So THAT's What The Annoying Pull Tab On Cooking Oil Bottles Is Actually For

No, you shouldn't just throw it away.
Javier Zayas Photography via Getty Images

It’s, err, interesting learning that so much about the way I cook is wrong. First came the news that you’re meant to cool your spuds fully after parboiling to ensure perfect roasties; then, it turned out I’m not even using my colander right.

And now, I discover that I don’t even understand how a bottle of cooking oil works.

If you’ve ever opened a bottle of oil, you’ll know that once you’ve cracked the top open, there’s a ring pull which allows you to peel off a seal.

This tab always ends up in my bin, because it seems like it just gets in the way of my pour ― but it turns out that not only should we all be keeping it in, but that delay is actually the point of the ring.


Yep! Turns out we could all be using the tabs to help make our food prep that little bit smoother.

In a video shared by Cookist on Instagram, it turns out that lifting the tab off the top of your oil, flipping it onto its back, and then placing it back inside the oil bottle’s lid can help to provide a steadier pour.

The ring pull on top of the cover clings to the blunted “tooth” of the cap, providing a smaller, more even opening for your oil to escape ― meaning you won’t have to deal with those unexpected glugs of oil when you’re only after a little dash.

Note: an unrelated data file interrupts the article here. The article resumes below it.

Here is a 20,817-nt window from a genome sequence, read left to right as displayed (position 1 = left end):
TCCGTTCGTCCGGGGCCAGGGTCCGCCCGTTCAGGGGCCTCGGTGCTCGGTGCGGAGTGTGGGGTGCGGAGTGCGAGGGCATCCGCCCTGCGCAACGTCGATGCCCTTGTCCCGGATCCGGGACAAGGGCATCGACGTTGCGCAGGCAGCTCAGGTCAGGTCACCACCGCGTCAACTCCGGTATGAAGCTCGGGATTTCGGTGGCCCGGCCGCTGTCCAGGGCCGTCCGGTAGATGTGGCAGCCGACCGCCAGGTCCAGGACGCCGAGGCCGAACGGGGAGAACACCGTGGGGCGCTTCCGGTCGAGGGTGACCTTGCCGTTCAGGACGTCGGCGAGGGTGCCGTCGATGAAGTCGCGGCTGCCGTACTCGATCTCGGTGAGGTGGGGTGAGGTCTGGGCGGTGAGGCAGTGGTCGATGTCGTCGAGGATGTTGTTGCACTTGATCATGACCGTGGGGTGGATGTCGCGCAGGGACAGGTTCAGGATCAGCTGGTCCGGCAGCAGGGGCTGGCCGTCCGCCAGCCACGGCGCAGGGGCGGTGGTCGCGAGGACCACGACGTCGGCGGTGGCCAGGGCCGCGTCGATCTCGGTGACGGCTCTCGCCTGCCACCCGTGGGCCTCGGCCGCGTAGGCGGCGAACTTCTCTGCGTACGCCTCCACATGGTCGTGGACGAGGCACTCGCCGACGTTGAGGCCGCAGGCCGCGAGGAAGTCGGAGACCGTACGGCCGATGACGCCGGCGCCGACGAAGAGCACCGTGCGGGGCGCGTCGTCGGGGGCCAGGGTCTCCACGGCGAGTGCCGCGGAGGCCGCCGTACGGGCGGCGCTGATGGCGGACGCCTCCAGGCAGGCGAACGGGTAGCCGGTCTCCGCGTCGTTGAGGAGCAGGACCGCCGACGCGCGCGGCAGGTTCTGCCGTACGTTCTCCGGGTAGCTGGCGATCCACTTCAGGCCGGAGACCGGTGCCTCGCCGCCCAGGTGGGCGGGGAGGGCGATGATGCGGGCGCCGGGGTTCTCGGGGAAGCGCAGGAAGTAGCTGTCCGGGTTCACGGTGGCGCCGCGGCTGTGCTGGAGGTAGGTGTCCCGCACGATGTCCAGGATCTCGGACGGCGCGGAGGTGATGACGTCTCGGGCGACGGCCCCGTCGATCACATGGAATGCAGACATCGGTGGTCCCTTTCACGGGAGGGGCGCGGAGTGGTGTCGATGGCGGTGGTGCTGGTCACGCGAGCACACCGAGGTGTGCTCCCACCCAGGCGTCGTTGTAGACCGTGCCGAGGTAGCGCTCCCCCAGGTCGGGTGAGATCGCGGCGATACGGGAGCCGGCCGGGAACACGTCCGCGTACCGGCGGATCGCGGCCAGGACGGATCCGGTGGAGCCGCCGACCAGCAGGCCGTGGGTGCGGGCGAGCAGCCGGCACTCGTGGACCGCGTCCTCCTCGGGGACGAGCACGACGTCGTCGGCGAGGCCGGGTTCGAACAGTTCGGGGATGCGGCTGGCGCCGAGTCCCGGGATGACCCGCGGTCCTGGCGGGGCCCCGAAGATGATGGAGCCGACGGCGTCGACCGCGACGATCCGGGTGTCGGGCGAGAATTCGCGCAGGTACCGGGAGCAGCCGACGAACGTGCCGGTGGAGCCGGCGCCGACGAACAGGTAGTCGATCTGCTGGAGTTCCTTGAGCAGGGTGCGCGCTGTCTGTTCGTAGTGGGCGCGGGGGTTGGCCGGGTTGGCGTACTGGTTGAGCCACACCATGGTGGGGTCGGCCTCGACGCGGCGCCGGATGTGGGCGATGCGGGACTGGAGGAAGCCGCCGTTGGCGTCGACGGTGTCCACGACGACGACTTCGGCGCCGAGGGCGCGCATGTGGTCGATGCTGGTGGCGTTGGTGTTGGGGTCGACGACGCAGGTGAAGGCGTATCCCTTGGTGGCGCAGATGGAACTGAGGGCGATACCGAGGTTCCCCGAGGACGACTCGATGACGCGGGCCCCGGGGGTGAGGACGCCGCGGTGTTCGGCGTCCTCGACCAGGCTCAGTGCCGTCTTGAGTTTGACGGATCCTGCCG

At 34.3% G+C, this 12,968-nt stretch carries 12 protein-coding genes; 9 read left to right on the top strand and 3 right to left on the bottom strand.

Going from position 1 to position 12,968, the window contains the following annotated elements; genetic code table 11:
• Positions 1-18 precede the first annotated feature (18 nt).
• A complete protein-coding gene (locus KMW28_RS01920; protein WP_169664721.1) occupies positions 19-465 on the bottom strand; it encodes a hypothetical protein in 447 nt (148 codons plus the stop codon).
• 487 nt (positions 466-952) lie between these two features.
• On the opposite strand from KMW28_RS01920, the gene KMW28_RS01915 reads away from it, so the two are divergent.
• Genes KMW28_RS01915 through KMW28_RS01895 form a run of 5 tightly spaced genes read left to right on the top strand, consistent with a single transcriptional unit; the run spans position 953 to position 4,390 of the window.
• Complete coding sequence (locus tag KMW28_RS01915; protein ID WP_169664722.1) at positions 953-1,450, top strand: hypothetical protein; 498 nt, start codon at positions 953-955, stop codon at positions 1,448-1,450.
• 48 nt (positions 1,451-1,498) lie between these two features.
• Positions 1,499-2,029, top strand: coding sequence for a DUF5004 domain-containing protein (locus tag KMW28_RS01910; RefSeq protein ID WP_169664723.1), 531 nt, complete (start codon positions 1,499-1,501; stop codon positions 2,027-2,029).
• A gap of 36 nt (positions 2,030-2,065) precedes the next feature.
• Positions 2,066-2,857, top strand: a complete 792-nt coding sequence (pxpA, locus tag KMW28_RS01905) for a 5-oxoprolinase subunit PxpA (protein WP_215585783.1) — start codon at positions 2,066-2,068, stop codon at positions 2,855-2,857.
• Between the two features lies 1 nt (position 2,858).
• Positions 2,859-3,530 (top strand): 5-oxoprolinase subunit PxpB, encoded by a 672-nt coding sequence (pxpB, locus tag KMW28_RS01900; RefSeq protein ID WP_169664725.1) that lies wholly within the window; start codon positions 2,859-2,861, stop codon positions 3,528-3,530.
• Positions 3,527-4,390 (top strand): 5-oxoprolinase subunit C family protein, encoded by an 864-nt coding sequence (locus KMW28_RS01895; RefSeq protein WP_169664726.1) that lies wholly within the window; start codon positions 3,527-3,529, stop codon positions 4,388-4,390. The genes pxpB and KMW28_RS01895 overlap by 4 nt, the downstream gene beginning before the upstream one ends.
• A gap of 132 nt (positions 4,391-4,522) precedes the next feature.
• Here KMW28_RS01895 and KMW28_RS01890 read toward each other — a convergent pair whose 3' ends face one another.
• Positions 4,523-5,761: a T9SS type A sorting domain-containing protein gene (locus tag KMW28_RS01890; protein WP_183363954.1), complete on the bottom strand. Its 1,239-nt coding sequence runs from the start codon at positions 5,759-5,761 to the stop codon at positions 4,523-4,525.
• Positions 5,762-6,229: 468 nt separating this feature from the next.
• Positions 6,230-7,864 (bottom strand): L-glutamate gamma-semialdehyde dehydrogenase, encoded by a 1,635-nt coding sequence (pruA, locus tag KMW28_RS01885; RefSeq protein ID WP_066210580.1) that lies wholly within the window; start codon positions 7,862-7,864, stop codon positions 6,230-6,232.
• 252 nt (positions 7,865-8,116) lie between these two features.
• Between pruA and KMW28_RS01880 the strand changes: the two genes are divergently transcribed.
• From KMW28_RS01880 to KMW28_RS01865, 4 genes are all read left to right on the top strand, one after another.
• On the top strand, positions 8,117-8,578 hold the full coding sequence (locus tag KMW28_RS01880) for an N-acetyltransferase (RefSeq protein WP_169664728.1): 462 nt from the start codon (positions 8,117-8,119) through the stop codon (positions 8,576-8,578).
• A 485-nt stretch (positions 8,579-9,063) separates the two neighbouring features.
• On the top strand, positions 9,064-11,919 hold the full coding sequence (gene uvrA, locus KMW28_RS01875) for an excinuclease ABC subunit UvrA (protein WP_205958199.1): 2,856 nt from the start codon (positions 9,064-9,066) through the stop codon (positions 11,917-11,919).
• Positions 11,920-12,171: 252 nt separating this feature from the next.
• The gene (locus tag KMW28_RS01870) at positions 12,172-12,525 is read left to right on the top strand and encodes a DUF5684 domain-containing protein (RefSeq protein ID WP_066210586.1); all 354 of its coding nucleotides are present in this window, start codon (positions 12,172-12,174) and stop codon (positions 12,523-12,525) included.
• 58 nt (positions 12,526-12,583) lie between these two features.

People were pretty excited to spot the hack

One commenter said that knowing this hack “would have been helpful from the beginning” (having accidentally spilled about half a bottle of sunflower oil onto my roast potatoes this Christmas, I have to agree with them).

Some other commenters said that the tab fell out when they tried to use this method; having tried it myself, I can see the risk, but sliding the tab’s ring onto the “teeth” below, angling it about 45 degrees above your pan, and squeezing the bottle while pouring gently helps.

Of course, you can nab yourself an oil pourer if this method doesn’t work for you ― but if you’re in a pinch, I agree with the commenter who said the method is “genius”.

You can watch the video here: